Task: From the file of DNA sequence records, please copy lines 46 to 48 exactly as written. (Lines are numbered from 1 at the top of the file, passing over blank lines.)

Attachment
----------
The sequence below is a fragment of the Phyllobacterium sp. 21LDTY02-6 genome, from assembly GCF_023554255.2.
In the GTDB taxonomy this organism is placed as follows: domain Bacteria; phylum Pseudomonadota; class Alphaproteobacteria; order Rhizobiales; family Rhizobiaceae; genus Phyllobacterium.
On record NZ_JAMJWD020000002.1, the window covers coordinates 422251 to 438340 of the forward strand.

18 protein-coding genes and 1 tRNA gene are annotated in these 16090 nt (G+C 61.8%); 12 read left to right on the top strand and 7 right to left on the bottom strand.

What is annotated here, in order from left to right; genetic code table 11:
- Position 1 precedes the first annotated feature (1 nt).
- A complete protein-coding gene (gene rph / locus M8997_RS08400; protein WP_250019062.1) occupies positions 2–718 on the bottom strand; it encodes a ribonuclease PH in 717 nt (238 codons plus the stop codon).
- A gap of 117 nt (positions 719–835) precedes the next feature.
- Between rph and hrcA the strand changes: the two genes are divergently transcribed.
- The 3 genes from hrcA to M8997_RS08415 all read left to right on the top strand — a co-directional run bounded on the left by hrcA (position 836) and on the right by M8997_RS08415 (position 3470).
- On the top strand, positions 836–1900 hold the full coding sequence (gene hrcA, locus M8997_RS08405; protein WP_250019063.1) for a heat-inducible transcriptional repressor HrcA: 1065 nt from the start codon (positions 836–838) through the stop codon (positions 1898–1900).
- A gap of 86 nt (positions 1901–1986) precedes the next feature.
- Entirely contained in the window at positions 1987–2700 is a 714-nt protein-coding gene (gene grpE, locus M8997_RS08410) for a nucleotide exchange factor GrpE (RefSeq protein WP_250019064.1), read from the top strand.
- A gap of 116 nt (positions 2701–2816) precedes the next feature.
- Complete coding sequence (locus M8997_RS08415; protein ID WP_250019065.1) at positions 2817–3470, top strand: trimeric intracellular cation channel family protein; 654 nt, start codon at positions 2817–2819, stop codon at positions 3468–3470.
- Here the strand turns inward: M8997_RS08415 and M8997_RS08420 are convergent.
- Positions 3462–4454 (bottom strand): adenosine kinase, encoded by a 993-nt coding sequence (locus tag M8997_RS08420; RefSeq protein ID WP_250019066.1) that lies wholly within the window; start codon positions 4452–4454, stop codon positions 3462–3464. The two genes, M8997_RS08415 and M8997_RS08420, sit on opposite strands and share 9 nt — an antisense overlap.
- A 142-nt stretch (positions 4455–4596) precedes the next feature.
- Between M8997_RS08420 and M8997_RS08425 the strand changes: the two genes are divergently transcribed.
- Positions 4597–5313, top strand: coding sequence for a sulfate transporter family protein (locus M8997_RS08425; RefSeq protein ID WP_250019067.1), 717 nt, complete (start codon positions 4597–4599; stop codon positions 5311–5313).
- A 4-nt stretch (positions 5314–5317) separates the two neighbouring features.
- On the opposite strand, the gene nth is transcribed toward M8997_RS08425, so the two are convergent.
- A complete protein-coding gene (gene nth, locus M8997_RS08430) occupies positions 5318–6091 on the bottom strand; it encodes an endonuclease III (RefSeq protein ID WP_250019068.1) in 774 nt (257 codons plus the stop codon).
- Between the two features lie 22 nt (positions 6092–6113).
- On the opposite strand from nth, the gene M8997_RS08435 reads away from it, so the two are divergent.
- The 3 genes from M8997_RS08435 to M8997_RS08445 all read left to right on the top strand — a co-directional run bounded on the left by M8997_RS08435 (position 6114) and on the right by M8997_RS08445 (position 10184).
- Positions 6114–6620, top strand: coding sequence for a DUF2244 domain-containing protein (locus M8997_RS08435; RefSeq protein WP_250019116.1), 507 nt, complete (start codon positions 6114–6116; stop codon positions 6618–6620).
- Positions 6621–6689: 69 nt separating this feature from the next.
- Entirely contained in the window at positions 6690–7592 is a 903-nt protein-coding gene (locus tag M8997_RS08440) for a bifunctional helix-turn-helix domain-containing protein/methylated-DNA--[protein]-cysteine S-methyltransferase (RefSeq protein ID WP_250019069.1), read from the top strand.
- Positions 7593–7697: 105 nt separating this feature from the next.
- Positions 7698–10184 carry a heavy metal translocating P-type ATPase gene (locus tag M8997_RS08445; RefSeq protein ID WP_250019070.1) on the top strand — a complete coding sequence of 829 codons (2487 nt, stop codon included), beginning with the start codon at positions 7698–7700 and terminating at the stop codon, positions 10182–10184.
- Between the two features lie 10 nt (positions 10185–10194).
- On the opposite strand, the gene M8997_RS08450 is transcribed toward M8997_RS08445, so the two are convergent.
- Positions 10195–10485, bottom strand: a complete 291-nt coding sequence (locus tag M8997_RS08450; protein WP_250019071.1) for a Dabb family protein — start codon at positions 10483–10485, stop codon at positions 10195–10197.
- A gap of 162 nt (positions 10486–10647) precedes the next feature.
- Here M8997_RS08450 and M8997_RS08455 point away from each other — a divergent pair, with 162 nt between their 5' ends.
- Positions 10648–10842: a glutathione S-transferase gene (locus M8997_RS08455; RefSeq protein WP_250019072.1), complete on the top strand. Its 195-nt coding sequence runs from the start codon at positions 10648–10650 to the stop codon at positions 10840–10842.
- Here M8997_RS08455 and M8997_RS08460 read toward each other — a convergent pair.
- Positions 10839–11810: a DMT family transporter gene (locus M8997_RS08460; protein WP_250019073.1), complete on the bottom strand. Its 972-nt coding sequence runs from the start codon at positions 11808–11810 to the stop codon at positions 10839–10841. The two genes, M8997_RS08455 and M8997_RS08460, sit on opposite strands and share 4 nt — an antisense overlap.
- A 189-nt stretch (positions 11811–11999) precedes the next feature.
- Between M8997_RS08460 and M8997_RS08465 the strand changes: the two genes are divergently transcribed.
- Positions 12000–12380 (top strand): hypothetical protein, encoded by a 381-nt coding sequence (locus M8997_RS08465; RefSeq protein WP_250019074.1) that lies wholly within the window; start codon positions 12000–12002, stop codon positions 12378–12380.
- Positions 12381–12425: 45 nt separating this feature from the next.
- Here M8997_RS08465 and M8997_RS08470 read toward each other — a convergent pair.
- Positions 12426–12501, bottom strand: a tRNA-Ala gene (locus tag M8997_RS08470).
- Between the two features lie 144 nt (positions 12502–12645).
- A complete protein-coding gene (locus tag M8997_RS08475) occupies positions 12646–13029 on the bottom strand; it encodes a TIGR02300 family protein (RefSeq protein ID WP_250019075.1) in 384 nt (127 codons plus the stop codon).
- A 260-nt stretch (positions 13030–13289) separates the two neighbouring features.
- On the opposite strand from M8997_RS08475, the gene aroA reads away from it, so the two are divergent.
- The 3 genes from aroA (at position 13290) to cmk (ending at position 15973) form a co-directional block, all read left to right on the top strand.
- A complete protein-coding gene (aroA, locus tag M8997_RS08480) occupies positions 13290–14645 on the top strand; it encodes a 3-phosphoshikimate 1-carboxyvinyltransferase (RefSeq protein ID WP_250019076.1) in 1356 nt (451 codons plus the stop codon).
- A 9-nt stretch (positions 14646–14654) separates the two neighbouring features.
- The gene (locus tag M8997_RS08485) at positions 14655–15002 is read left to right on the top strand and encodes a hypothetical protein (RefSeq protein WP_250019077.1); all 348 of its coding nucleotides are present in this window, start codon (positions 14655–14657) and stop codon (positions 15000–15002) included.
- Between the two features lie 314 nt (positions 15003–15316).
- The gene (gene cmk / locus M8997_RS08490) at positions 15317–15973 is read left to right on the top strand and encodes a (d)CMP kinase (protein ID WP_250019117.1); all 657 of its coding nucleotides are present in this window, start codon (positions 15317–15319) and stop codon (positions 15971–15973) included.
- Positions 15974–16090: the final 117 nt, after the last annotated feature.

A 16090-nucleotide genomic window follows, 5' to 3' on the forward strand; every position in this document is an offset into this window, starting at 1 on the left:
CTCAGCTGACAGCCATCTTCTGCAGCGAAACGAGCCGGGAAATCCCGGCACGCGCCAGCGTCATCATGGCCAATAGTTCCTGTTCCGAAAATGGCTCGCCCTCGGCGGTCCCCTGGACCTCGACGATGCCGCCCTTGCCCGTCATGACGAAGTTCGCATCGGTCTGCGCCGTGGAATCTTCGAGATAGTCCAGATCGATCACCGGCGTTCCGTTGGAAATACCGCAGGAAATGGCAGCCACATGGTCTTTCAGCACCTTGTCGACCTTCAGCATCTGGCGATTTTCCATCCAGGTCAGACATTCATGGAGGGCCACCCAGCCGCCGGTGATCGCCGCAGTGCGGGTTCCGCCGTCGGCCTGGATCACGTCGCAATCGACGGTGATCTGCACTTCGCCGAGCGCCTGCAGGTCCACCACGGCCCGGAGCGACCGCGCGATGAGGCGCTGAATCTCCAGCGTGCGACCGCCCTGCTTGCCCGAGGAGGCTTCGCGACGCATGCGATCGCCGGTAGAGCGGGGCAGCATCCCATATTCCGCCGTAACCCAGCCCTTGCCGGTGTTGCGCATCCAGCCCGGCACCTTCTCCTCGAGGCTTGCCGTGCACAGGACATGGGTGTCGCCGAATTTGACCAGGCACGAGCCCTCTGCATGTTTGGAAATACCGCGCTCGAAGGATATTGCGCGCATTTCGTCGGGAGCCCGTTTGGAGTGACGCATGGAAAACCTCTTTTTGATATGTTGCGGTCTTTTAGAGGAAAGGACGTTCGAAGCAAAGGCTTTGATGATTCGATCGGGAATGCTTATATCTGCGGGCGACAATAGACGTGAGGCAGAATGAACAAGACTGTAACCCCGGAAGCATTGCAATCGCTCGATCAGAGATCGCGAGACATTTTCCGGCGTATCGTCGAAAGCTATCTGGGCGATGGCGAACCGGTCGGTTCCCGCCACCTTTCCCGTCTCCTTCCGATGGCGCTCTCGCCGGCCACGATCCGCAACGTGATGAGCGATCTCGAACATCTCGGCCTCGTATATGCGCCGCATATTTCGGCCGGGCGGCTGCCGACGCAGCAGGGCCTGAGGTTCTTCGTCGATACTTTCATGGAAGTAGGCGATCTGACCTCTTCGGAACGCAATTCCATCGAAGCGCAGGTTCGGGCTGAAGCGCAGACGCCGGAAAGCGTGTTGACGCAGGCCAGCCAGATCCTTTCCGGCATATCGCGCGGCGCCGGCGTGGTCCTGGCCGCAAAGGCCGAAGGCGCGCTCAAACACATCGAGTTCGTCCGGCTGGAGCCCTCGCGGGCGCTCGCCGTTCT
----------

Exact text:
- Between the two features lie 144 nt (positions 12502–12645).
- A complete protein-coding gene (locus tag M8997_RS08475) occupies positions 12646–13029 on the bottom strand; it encodes a TIGR02300 family protein (RefSeq protein ID WP_250019075.1) in 384 nt (127 codons plus the stop codon).
- A 260-nt stretch (positions 13030–13289) separates the two neighbouring features.